Navigating Off-Campus Housing in Boston

Moving out of Boston has been weighing heavy on my mind recently; I live with my boyfriend in Allston, a neighborhood of Boston, and we are both itching for a bit of freedom from the hustle and bustle. My boyfriend has lived in the city for a few years and grew up in a town nearby, while I on the other hand grew up and lived in various parts of Connecticut until December of 2021. Now that the Spring semester has ended, I’m realizing that I’ve actually been extremely homesick. Not necessarily for Connecticut (no one is homesick for Connecticut, I can vouch for that), but for my high school and college friends, parents, grass, space to move, the sun! Our 450 sq. ft. basement apartment that seemed very cozy in December is now suffocating us. Compounded with us both getting covid recently, we are very ready to look outside and see greenery instead of traffic.  I should say, I do really love Boston. It is a beautiful, walkable city that has so many parks,…


Into the Library-Verse

Why care about virtual reality? If you’re a current or aspiring librarian, VR might be morerelevant than you think. Simmons professors Catherine Dumas and Rachel Williams areresearching the use of virtual reality in library crisis training, and I recently got to be one of theirguinea pigs!Virtual reality is “the computer-generated simulation of images or whole environments that canbe experienced using special electronic equipment,” according to the American LibraryAssociation. In this case, an Oculus Quest and Mozilla Hub brought me to a simulated publiclibrary.I’ve only used VR technology a few times, and each time I’ve been blown away. Moving withinVR is very intuitive to me, which I don’t take for granted. Growing up, I hated when computergames moved from the point-and-click to 3-D model because I could never get my avatar or thevisual field to go where I wanted. With VR, there’s less need to translate my movement toartificial controls. Love this avatar of me that Professors Dumas and Williams created! As a research guinea pig, I entered the library-verse to watch a presentation on crisismanagement…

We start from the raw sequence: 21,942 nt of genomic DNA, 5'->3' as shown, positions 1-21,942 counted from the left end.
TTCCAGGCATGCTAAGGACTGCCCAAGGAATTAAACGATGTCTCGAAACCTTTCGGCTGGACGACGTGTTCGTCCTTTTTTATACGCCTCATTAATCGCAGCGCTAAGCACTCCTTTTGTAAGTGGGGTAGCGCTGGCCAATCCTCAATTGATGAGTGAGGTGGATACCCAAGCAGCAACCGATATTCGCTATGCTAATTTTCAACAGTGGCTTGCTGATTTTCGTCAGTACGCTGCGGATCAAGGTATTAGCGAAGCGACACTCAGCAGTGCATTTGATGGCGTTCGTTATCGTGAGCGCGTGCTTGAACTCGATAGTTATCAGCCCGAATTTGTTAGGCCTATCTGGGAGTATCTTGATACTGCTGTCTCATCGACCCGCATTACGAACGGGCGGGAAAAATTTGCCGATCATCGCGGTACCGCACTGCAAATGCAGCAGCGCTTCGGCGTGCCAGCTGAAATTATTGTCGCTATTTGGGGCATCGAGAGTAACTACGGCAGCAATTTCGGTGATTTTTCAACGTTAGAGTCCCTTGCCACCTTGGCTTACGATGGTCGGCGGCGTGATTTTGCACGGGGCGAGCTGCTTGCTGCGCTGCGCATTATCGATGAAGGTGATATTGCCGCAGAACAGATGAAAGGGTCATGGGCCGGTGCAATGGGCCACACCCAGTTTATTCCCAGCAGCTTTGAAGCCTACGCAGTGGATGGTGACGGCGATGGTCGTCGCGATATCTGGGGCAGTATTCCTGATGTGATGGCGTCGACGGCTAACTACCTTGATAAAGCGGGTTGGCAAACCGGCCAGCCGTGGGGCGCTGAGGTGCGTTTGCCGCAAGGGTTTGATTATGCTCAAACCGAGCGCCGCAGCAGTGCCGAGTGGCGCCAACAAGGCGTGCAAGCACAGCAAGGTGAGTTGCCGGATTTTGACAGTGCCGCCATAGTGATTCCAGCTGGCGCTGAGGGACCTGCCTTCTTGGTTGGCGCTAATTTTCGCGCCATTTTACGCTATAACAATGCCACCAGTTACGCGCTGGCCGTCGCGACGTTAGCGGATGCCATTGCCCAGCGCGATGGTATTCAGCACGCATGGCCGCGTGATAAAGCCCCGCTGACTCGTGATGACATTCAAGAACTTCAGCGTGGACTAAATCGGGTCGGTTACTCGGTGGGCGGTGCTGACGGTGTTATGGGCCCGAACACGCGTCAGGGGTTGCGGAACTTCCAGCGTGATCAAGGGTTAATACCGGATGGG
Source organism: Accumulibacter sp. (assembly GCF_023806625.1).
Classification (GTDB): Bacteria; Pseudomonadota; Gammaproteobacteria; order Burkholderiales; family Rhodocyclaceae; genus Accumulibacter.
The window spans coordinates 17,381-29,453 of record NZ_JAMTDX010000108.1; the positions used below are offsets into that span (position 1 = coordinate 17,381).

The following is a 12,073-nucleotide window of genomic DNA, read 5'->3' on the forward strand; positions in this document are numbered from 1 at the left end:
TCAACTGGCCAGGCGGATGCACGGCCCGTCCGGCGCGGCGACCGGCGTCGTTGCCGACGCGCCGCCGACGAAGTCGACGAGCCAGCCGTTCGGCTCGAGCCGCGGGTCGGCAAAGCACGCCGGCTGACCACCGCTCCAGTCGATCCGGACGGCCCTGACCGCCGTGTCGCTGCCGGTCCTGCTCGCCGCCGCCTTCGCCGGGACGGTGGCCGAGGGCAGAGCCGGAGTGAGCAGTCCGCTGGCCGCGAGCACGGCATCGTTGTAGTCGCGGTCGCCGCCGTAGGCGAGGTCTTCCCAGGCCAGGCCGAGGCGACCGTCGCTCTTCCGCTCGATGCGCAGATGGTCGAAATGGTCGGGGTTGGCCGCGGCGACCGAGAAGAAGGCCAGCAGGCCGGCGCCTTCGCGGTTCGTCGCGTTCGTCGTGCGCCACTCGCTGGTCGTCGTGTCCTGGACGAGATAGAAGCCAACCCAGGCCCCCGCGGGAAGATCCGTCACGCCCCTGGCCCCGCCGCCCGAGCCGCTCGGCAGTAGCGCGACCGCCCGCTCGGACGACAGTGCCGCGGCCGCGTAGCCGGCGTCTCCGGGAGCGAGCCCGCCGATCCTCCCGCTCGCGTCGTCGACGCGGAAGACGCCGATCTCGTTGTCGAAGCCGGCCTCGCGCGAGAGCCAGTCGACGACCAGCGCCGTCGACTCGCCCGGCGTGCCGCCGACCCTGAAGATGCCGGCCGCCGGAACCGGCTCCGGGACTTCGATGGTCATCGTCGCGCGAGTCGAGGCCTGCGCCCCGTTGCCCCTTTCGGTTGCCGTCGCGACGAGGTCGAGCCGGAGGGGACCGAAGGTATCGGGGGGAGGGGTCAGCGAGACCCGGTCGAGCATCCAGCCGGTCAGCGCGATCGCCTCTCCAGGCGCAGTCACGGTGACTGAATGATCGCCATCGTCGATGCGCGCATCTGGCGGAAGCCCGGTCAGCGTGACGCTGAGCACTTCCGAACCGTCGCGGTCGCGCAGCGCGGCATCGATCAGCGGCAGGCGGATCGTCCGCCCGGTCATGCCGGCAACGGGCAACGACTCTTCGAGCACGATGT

New Blogger Welcome!

We are welcoming Elizabeth to our team starting this summer! She is entering her second year at SLIS! She is currently enrolled in the Archives Management concentration and is a fully online studentliving in Lebanon County, Pennsylvania. She currently works in anacademic archive as a processing assistant while she completes her degree remotely. In her spare time, she love to spend time with her husband, bake and cook, inaddition to reading as much as she possibly can. Writing has been apassion and a hobby of hers ever since she was very small! Her love for socialmedia and blogging came later in high school, and she haven’t stopped since. We are so excited for Elizbeth’s perspective. Look for her first post soon. A warm welcome to Elizabeth.


The Finish Line!

Well first I would like to say, congratulations to everyone who is graduating! Also congrats to everyone else who is finishing the semester! You should be proud, graduate school is no joke so take the next week to celebrate yourselves! I know I definitely will be, and not just because it’s my birthday next week. I also wanted to bring everyone’s attention to the Panopticon Spring 2022 Art Show! Many students, staff, and faculty added their beautiful creations to this project, so please go show them some love. Does anyone have any fun plans for the summer?  I’m excited to be working my two part time jobs and hopefully re-learning Spanish! It’s been a goal of mine to re-learn a language since Library Science is so customer service focused. I also want to work at a university, hopefully once I graduate, and I want to be more accessible to all students and visitors.  On top of birthdays and finals, I’m also moving to Watertown at the beginning of June! I am unbelievably excited. I’ve loved…


Onwards

I am sad to say that this will be my last post to the SLIS Student Snippets blog, but not for any sad reason.  It is simply because as of May 20, 2022, I will have graduated and no longer be a Simmons Student, but an alum!  Quite an upgrade if I may say (okay, okay, sorry for the bad joke). Farewells are never my strong suite though and make things too bittersweet for my taste.  So, let’s not make this sign-off somber.  Mainly because I have loved every moment being a Simmons student and almost don’t want it to end.  But everything does come to an end, and it is time to move on to new things, and I hope the transition to being an alum is just as great as being a student. For exactly what the future holds for me is uncertain, like so many things right now, but I am embracing it.  I am looking forward to taking a calculated step in my career as I apply what I learned at…